Screen Shot: CoreMelt’s Vignette Shape Mask
While that interview was done for several videos, here’s one of them that’s public now:
And here’s the next one:
P.S. (It turns out the LED flexlites were with me the whole time, tucked into an outer pocket of my camera case for a little shoot I had done recently. (they take up very little room)
Lesson learned: if you’re going to modify your kit bags for a particular shoot, PUT THINGS BACK to where they usually are directly thereafter)
Turd Number Two
Ok, this one was less my fault.
I was at our house in France where we are good friends with our American neighbours Vinx and Jennifer. Vinx is a musician who has performed with many famous musicians from Isaac Hayes to Sting and is currently doing his own thing touring around the world. He’s a vocalist and percussionist. (Vinx.com)
Anyway, they got married there in Chalabre last year, part of which was a big concert to thank the town. It was called ‘Night of Serenades’ and featured 20 different acts, professional and amateur, all performing serenades to someone in the audience who was seated in a special chair in the front row and presented with a large bouquet of roses before their serenade. It was so popular that the town asked that it be done again next year (and every year thereafter).
If you’d like to see the short wedding video I did featuring Vinx’s serenade to Jennifer (which took place in the covered market in front of our house), you can watch it here.
So…this years’ Night of Serenades will be over 3 days preceded by a few more days of music related workshops. The venue has expanded to 3 stages across the town and includes serenaders performing from balconies around the town’s main ring road and lots more. It’s a big deal.
So they asked me to do a video to pitch to potential local sponsors.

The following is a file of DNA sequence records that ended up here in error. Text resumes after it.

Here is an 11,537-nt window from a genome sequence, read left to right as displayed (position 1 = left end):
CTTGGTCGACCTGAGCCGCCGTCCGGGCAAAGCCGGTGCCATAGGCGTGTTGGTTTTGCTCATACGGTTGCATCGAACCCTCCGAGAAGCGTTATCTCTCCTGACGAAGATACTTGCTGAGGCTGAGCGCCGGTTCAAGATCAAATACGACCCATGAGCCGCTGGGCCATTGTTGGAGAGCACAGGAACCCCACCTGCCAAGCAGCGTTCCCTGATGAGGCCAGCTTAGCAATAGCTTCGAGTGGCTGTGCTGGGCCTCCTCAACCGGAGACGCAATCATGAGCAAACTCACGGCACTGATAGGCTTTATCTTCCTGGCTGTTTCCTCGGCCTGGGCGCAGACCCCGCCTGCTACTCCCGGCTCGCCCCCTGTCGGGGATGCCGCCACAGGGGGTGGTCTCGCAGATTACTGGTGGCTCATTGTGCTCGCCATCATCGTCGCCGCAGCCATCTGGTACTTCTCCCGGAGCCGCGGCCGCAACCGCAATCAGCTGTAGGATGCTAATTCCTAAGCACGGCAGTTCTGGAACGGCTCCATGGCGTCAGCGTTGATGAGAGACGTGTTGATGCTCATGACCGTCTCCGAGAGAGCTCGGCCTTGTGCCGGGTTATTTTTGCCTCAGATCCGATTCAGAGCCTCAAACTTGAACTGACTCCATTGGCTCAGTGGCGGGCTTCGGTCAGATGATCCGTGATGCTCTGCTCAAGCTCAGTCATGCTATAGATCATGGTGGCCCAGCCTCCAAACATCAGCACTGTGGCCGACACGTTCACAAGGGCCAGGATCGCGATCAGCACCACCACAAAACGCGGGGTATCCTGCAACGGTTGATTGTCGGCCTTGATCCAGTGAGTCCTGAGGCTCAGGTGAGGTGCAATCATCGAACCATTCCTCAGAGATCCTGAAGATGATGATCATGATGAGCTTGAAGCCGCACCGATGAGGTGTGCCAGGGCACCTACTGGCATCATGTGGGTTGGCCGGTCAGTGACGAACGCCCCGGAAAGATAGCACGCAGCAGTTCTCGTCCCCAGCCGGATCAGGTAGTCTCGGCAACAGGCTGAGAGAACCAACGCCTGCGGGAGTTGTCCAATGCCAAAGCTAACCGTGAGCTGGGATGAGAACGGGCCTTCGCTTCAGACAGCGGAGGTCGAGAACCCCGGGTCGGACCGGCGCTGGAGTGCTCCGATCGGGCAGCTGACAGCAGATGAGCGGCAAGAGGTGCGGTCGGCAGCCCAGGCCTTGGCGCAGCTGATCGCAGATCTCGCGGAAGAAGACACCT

All I had with me was a Sony RX10ii (a down-version of something like the Sony A7, but a gorgeous camera that happens to have the same sensor as my X70–which is why I bought it). I had no lighting or audio equipment.
Of course we’re sitting in front of a mix board, but Vinx was busy with a deadline and setting up a mic and audio feed was going to be a bit of a problem. Since this was a small distribution video for some local vineyards and other businesses in the seeking of sponsorship, we decided to do the best we could with a little omnidirectional mic Vinx uses on his GoPro cameras.
Original. Overhead fluorescent lighting.
Knowing that I would be using the vignette mask, I moved Jennifer forward so it would look ok with the background being a bit darker.
Similar to the last sample, I used a combination of FCPX’s shape mask and colour tools to correct colour and contrast followed by the vignette shape mask to create some depth to the background while spot lighting the main subject.
Colour Corrected with Vignette shape mask
That, I’m afraid, is an example of ‘run and gun’ Emergency Room procedure. Or, in the U.K., A&E (Accident and Emergency).